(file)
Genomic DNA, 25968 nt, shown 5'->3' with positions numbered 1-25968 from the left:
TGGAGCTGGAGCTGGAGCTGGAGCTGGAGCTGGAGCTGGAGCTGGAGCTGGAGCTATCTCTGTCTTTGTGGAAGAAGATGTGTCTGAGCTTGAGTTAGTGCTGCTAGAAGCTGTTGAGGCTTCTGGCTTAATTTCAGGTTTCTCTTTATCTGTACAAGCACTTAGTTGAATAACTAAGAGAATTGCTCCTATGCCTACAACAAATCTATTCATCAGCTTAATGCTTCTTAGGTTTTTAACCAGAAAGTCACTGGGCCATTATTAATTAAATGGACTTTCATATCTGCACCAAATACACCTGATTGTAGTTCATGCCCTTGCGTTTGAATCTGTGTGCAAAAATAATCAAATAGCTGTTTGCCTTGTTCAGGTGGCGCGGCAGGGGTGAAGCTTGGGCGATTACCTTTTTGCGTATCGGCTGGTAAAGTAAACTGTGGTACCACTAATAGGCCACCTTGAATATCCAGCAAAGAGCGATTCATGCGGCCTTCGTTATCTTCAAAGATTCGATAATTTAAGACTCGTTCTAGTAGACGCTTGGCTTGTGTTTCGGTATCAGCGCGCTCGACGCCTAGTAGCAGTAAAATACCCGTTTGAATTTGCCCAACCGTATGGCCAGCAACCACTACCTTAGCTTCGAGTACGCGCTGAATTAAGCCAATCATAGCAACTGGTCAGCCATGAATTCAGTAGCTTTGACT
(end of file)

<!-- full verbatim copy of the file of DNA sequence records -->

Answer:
Genomic DNA, 25968 nt, shown 5'->3' with positions numbered 1-25968 from the left:
TGGAGCTGGAGCTGGAGCTGGAGCTGGAGCTGGAGCTGGAGCTGGAGCTGGAGCTATCTCTGTCTTTGTGGAAGAAGATGTGTCTGAGCTTGAGTTAGTGCTGCTAGAAGCTGTTGAGGCTTCTGGCTTAATTTCAGGTTTCTCTTTATCTGTACAAGCACTTAGTTGAATAACTAAGAGAATTGCTCCTATGCCTACAACAAATCTATTCATCAGCTTAATGCTTCTTAGGTTTTTAACCAGAAAGTCACTGGGCCATTATTAATTAAATGGACTTTCATATCTGCACCAAATACACCTGATTGTAGTTCATGCCCTTGCGTTTGAATCTGTGTGCAAAAATAATCAAATAGCTGTTTGCCTTGTTCAGGTGGCGCGGCAGGGGTGAAGCTTGGGCGATTACCTTTTTGCGTATCGGCTGGTAAAGTAAACTGTGGTACCACTAATAGGCCACCTTGAATATCCAGCAAAGAGCGATTCATGCGGCCTTCGTTATCTTCAAAGATTCGATAATTTAAGACTCGTTCTAGTAGACGCTTGGCTTGTGTTTCGGTATCAGCGCGCTCGACGCCTAGTAGCAGTAAAATACCCGTTTGAATTTGCCCAACCGTATGGCCAGCAACCACTACCTTAGCTTCGAGTACGCGCTGAATTAAGCCAATCATAGCAACTGGTCAGCCATGAATTCAGTAGCTTTGACT